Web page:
What struck me watching this is that you use words like merchants and trade and engineering.

    It seemed like you were really trying to stress the achievements here.




    Why do you think those achievements have been obscured?


    I think the achievements have been obscured, first of all, because of slavery — 12.5 million Africans were shipped across the Atlantic Ocean between the 16th century and the 19th century, 12.5 million Africans shipped to enslavement in the new world.

    And then after 1884 was the conference in Berlin, when European powers sat down, looked at an empty map of Africa, and basically carved it up like you carve up a pizza pie. And they go, you're Spain. What do you want? You're Italy. What do you want? You're England. What do you want?

    You're King Leopold. He personally got the Congo.

    So, they had to create a fiction of Africa as an empty place or a static place full of primitive people who were stuck in time. And those were ostensibly our ancestors.

    But the pre-colonial world knew all about Africa. There wasn't a moment really since the ancient Egyptians when Northern Africa, the Mediterranean world and the larger world wasn't in touch with African civilizations, with some part of Africa.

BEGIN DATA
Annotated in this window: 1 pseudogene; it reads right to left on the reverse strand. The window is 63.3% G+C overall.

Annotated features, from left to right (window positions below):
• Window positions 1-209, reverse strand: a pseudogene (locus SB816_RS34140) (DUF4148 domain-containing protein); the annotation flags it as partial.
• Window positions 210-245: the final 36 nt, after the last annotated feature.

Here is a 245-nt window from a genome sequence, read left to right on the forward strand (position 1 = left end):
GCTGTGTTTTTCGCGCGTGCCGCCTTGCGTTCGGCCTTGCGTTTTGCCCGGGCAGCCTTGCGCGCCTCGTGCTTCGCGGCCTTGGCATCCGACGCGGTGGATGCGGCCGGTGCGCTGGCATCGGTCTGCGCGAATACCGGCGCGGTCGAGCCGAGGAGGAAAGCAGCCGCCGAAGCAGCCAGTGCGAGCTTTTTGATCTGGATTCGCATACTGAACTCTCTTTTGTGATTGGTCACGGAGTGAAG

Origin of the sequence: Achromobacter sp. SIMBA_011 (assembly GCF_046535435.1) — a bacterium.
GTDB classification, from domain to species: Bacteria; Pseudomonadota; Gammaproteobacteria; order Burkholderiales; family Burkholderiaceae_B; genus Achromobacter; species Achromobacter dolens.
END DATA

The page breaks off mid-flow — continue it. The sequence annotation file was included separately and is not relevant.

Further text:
The Red Sea was a highway. The Nile was a highway. The Sahara was a highway, particularly after the domestication of camels, and the Indian Ocean, highways.

    The emperor of great Zimbabwe ate off porcelain plates that came from China. That's the 13th century. It's incredible. Most of Europe's gold between 1000 A.D. and 1500 A.D. came from West Africa. All our history was stolen from us.

    We were robbed of a history because Europeans wanted to justify an economic order which depended upon our ancestors' exploitation.


    It's almost as though you are taking these stories out of the footnotes of history and elevating them.


    That's an excellent metaphor.

    We need for the facts of Africa and African-American history to be a normal, naturalized part of the curriculum, to be moved from the footnotes up into the text.

    Black History Month is great, but we need every day to be Black History Month. And what does that mean? When you take a course in the history of civilization, Africa should be there as well.

    And I'm not talking about mythic claims that won't stand scholarly scrutiny. I mean facts about the history of the world which every educated person should know about.

    Knowing your history is empowering. And Africa stands poised on the birth of resurgence, a new renaissance. As you said, 15 percent of the world's population lives on the great African continent. And knowing about this rich and splendid history will be crucial to the individual self-esteem of every African and to the collective, as it were, sense of itself of the African people.


    Henry Louis Gates Jr., thank you so much for speaking with us about this project.


    Thank you for having me on the program.


    The series runs tonight, tomorrow, and Wednesday at 9:00 p.m./8:00 Central on most PBS stations.